BISMARCK-Some North Dakota teachers want to better understand the needs of their Native American students, as well as incorporate more Native culture into their classroom instruction.
This past fall, the North Dakota Department of Public Instruction, for the first time, administered a survey to identify Native students' needs to teachers and paraprofessionals in 29 schools in the state. Previously, it was only sent to principals and superintendents.
The survey also was sent to four urban school districts in North Dakota-Bismarck, Mandan, Fargo and Grand Forks-who serve a large number of Native students.
The survey results and action plan were discussed during the North Dakota Indian Education Summit on Thursday, July 12, at the state Capitol. More than 160 educators, administrators and others registered for the summit, which continues Friday.
The survey, formally called the Native American Needs Assessment, was first sent out three years ago, according to Lucy Fredericks, director of DPI's office of Indian and multicultural education.
DPI held a focus group with teachers from Native American schools to determine how the survey could be improved. The focus group was asked about what topics should be addressed: In response, it was suggested that the survey be expanded to include questions about family engagement, bullying, mental health and other topics.
At the summit, some attendees discussed the survey results and needs of their schools. A group of administrators from Spirit Lake and Turtle Mountain spoke about the lack of behavioral health professionals in their schools. Two administrators said they have had to transport students themselves to get them the help that they need.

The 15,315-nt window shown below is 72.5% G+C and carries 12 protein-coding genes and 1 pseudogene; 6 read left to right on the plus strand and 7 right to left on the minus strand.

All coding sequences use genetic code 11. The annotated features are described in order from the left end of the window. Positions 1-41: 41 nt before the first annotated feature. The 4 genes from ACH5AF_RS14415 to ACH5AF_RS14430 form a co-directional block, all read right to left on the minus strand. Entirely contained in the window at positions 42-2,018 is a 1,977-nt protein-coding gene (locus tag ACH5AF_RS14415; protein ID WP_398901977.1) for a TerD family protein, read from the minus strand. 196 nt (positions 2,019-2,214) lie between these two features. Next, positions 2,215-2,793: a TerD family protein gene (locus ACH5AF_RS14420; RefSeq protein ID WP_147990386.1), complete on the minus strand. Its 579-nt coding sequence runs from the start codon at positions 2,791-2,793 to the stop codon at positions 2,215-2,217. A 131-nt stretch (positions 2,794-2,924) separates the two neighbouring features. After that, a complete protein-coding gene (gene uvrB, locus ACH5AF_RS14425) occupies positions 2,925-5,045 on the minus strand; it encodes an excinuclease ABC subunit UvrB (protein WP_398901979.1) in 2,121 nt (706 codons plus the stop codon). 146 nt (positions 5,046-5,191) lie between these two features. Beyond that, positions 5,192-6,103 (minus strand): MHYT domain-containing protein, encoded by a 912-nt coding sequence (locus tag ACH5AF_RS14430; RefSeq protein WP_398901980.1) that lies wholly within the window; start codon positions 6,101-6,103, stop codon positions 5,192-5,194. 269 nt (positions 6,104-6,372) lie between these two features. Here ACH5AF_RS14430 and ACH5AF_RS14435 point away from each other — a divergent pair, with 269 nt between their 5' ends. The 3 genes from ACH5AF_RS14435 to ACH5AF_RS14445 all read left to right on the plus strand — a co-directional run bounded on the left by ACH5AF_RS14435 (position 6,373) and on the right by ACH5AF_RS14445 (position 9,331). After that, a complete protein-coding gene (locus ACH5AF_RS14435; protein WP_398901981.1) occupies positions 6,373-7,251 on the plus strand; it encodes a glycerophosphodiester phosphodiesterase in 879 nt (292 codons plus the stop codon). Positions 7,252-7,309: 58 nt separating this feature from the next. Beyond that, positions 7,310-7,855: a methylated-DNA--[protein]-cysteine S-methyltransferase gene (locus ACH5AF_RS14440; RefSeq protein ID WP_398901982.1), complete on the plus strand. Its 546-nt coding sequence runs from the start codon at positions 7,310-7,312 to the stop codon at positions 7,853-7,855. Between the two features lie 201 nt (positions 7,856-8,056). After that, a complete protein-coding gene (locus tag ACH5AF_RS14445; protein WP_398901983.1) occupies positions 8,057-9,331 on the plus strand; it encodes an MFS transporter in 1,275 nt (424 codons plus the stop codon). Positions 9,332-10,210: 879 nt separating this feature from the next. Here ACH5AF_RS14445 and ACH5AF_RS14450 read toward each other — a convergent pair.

During a session discussion, teachers and administrators spoke about improving school climate and eliminating cultural biases and stereotypes of Native Americans. A teacher from Legacy High School in Bismarck said she thinks this could be improved in Bismarck Public Schools.
"I know my students at Legacy talk about the cultural climate pushing them out," she said.
Seventy-one percent of teachers surveyed about using negative stereotypes of Native American students said they do not "to a great extent."
Administrators rated the question about teachers not using negative stereotypes lower. Twenty-one percent of administrators said teachers "to a minimal extent" do not use negative stereotypes.
The survey was divided into four categories: Culturally responsive curriculum and instruction, school climate, social, mental and behavioral well-being and professional development opportunities.
Teachers and administrators in the survey largely said their districts provide school‐based mental health services, cognitive behavioral intervention for trauma and and connect students to Native healers.
Teachers also were asked what type of training was needed, and more than 30 percent said more training in understanding the needs of the Native communities of their students, social emotional learning and culturally responsive instruction.
Ceri Dean, a researcher with Regional Educational Laboratory Central who partnered with DPI to analyze the assessment data, said at the summit Thursday that the purpose of doing the needs assessment is to create a plan to address those needs.
An action plan was created based of the results of the survey, and it includes resources for teachers.
Fredericks said the theme of the summit was to help teachers learn how they can integrate Native American cultures into their classrooms.
DPI has adopted the Native American Essential Understanding Project, which provides lesson plans, videos of interviews with elders and other resources for teachers. The project is in its third phase this year, which means more schools will get training on how to utilize the project's resources. More information can be found at www.teachingsofourelders.org.